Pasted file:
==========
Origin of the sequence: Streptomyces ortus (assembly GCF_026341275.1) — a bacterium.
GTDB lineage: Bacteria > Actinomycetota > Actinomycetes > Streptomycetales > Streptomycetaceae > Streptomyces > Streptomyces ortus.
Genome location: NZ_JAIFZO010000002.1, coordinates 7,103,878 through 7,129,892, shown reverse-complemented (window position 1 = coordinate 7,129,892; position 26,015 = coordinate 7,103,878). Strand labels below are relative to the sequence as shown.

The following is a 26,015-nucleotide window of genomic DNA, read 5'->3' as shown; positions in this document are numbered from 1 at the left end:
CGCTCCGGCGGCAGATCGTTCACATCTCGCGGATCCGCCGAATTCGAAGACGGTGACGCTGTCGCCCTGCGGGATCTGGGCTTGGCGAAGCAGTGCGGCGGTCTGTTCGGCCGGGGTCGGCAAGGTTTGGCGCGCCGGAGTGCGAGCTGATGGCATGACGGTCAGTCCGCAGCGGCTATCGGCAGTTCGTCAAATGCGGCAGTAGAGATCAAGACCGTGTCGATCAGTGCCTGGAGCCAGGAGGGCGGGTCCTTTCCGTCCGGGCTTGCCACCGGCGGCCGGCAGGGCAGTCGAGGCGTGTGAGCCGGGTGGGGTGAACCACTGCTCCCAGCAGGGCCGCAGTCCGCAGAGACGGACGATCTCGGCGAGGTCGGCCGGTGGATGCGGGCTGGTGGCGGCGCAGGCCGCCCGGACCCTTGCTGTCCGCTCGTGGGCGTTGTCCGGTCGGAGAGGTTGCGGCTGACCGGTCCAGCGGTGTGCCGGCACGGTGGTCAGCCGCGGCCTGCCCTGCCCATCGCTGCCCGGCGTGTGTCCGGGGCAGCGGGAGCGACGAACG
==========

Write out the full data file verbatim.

Origin of the sequence: Streptomyces ortus (assembly GCF_026341275.1) — a bacterium.
GTDB lineage: Bacteria > Actinomycetota > Actinomycetes > Streptomycetales > Streptomycetaceae > Streptomyces > Streptomyces ortus.
Genome location: NZ_JAIFZO010000002.1, coordinates 7,103,878 through 7,129,892, shown reverse-complemented (window position 1 = coordinate 7,129,892; position 26,015 = coordinate 7,103,878). Strand labels below are relative to the sequence as shown.

The following is a 26,015-nucleotide window of genomic DNA, read 5'->3' as shown; positions in this document are numbered from 1 at the left end:
CGCTCCGGCGGCAGATCGTTCACATCTCGCGGATCCGCCGAATTCGAAGACGGTGACGCTGTCGCCCTGCGGGATCTGGGCTTGGCGAAGCAGTGCGGCGGTCTGTTCGGCCGGGGTCGGCAAGGTTTGGCGCGCCGGAGTGCGAGCTGATGGCATGACGGTCAGTCCGCAGCGGCTATCGGCAGTTCGTCAAATGCGGCAGTAGAGATCAAGACCGTGTCGATCAGTGCCTGGAGCCAGGAGGGCGGGTCCTTTCCGTCCGGGCTTGCCACCGGCGGCCGGCAGGGCAGTCGAGGCGTGTGAGCCGGGTGGGGTGAACCACTGCTCCCAGCAGGGCCGCAGTCCGCAGAGACGGACGATCTCGGCGAGGTCGGCCGGTGGATGCGGGCTGGTGGCGGCGCAGGCCGCCCGGACCCTTGCTGTCCGCTCGTGGGCGTTGTCCGGTCGGAGAGGTTGCGGCTGACCGGTCCAGCGGTGTGCCGGCACGGTGGTCAGCCGCGGCCTGCCCTGCCCATCGCTGCCCGGCGTGTGTCCGGGGCAGCGGGAGCGACGAACG